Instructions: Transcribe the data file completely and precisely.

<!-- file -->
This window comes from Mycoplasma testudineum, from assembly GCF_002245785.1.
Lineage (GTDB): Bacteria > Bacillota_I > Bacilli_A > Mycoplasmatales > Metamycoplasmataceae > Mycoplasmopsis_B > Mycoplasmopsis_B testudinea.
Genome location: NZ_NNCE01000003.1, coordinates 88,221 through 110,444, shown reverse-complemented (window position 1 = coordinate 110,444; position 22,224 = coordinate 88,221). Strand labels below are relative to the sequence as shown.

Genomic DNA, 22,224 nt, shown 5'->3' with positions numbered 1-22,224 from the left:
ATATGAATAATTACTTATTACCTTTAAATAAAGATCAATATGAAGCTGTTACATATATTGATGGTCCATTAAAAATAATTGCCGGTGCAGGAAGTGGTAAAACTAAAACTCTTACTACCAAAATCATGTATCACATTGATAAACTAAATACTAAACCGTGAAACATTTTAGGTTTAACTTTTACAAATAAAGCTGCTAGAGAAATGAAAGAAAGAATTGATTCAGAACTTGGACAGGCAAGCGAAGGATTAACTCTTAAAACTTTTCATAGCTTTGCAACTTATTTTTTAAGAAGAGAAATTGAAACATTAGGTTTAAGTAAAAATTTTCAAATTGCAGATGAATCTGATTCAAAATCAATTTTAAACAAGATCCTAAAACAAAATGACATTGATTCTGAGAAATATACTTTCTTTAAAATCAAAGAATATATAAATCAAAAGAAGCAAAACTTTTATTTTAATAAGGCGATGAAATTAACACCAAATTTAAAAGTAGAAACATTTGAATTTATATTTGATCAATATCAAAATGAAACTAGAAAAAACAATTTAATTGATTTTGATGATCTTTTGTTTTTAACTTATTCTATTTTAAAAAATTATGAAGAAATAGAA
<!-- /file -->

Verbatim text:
This window comes from Mycoplasma testudineum, from assembly GCF_002245785.1.
Lineage (GTDB): Bacteria > Bacillota_I > Bacilli_A > Mycoplasmatales > Metamycoplasmataceae > Mycoplasmopsis_B > Mycoplasmopsis_B testudinea.
Genome location: NZ_NNCE01000003.1, coordinates 88,221 through 110,444, shown reverse-complemented (window position 1 = coordinate 110,444; position 22,224 = coordinate 88,221). Strand labels below are relative to the sequence as shown.

Genomic DNA, 22,224 nt, shown 5'->3' with positions numbered 1-22,224 from the left:
ATATGAATAATTACTTATTACCTTTAAATAAAGATCAATATGAAGCTGTTACATATATTGATGGTCCATTAAAAATAATTGCCGGTGCAGGAAGTGGTAAAACTAAAACTCTTACTACCAAAATCATGTATCACATTGATAAACTAAATACTAAACCGTGAAACATTTTAGGTTTAACTTTTACAAATAAAGCTGCTAGAGAAATGAAAGAAAGAATTGATTCAGAACTTGGACAGGCAAGCGAAGGATTAACTCTTAAAACTTTTCATAGCTTTGCAACTTATTTTTTAAGAAGAGAAATTGAAACATTAGGTTTAAGTAAAAATTTTCAAATTGCAGATGAATCTGATTCAAAATCAATTTTAAACAAGATCCTAAAACAAAATGACATTGATTCTGAGAAATATACTTTCTTTAAAATCAAAGAATATATAAATCAAAAGAAGCAAAACTTTTATTTTAATAAGGCGATGAAATTAACACCAAATTTAAAAGTAGAAACATTTGAATTTATATTTGATCAATATCAAAATGAAACTAGAAAAAACAATTTAATTGATTTTGATGATCTTTTGTTTTTAACTTATTCTATTTTAAAAAATTATGAAGAAATAGAA